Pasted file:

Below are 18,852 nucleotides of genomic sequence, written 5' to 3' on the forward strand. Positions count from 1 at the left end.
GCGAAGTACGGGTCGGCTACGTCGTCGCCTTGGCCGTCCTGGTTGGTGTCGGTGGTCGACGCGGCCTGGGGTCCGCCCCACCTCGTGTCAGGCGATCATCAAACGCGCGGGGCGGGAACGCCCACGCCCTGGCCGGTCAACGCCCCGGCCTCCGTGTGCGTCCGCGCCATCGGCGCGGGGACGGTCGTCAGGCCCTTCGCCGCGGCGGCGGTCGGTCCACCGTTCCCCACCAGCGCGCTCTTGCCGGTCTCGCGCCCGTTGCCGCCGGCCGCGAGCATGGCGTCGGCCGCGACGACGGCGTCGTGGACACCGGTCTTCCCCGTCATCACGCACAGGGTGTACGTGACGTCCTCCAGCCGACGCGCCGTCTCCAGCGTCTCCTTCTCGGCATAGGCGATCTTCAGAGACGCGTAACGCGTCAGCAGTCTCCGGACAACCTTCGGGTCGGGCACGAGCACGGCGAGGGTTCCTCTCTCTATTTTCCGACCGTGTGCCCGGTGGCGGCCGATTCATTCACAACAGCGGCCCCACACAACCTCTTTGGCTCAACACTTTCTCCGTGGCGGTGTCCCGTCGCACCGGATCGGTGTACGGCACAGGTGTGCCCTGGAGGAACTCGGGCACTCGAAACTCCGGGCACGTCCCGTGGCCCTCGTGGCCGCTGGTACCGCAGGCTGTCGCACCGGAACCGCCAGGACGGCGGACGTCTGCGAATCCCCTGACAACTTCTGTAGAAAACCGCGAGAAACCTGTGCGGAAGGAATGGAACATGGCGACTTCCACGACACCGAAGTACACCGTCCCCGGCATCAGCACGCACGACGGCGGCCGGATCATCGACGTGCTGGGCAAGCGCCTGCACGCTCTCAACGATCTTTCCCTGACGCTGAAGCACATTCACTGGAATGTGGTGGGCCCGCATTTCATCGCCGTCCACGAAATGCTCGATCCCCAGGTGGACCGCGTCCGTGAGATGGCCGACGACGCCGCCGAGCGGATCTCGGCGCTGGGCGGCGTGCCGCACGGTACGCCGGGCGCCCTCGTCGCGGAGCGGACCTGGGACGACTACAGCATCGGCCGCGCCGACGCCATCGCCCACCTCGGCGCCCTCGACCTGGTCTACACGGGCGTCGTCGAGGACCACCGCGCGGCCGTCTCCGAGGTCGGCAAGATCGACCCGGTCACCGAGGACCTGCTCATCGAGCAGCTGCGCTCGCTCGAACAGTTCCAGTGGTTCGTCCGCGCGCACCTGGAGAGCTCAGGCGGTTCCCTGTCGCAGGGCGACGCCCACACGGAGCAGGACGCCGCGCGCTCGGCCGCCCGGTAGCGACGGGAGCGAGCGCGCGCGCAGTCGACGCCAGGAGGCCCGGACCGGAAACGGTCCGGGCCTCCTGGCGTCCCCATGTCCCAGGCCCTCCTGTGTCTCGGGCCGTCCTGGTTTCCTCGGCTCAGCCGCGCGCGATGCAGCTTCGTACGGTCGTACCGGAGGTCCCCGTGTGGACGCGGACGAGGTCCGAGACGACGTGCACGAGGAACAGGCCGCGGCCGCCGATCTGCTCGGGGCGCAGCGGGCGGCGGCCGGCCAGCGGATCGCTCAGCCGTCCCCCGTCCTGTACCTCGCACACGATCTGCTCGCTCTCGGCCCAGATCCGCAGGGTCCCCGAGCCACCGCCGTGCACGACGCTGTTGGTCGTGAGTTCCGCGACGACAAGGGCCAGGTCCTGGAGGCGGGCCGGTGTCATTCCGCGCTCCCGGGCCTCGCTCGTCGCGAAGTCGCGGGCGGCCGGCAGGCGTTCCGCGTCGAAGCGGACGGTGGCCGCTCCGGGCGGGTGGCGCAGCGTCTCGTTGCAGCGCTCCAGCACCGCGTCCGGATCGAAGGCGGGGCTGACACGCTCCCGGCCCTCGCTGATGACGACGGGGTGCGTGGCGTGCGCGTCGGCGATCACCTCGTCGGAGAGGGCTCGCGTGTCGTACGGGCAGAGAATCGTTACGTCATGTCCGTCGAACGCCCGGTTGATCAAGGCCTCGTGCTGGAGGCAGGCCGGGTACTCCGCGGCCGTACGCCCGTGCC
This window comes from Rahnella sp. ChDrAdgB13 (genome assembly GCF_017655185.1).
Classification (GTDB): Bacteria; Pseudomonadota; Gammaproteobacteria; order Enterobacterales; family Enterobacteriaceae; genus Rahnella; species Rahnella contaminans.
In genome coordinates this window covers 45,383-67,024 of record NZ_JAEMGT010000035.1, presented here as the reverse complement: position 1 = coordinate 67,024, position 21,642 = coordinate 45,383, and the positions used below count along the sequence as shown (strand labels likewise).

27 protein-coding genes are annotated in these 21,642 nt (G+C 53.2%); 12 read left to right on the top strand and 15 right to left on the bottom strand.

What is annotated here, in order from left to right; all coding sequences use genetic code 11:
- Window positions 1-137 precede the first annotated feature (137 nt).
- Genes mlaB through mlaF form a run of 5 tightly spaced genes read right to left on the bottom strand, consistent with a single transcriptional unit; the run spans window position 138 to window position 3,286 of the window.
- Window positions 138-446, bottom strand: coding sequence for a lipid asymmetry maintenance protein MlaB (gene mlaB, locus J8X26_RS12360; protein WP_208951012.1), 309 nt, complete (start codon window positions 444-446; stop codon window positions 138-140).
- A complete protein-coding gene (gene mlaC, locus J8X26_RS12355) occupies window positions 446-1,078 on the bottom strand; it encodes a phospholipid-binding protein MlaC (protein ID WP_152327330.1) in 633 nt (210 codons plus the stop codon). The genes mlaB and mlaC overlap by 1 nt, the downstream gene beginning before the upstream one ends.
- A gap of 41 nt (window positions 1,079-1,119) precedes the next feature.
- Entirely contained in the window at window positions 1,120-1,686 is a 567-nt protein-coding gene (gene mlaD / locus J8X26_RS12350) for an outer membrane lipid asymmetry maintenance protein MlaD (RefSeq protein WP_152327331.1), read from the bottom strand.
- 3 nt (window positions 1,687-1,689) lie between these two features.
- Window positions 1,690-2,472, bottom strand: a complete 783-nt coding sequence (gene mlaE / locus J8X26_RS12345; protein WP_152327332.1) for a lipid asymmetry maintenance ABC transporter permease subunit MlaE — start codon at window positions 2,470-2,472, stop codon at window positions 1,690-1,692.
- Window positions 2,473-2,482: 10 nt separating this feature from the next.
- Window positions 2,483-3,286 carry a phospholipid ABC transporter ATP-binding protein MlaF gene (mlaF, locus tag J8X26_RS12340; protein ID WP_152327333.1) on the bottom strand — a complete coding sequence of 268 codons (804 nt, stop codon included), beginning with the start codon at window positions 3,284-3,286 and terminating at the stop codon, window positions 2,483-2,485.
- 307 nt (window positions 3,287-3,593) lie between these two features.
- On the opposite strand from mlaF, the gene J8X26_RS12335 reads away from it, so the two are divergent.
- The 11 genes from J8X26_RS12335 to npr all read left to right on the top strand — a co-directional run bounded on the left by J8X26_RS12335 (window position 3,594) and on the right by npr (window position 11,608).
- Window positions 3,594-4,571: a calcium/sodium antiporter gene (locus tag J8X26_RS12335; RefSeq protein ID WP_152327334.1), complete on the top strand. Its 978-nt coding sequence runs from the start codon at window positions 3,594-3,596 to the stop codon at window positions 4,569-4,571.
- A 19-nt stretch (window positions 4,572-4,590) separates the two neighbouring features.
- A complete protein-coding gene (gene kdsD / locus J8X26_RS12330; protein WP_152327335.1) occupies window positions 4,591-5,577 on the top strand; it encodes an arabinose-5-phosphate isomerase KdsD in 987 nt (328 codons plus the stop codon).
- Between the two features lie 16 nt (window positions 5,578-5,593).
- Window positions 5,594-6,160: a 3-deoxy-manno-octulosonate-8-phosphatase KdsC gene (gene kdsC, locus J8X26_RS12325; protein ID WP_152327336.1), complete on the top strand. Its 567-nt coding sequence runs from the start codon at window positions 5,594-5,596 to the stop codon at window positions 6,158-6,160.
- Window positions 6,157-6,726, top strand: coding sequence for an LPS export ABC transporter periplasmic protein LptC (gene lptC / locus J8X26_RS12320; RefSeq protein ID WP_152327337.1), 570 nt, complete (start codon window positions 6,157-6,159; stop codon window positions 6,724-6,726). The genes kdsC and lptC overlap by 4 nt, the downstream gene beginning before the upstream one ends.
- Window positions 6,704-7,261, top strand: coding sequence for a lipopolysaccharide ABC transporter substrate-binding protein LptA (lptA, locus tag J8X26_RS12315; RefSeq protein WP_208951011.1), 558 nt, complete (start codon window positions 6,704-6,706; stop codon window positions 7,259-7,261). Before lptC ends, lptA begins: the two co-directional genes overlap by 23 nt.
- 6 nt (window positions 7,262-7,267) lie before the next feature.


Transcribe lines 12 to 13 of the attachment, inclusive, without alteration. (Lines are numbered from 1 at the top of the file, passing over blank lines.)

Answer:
- A gap of 41 nt (window positions 1,079-1,119) precedes the next feature.
- Entirely contained in the window at window positions 1,120-1,686 is a 567-nt protein-coding gene (gene mlaD / locus J8X26_RS12350) for an outer membrane lipid asymmetry maintenance protein MlaD (RefSeq protein WP_152327331.1), read from the bottom strand.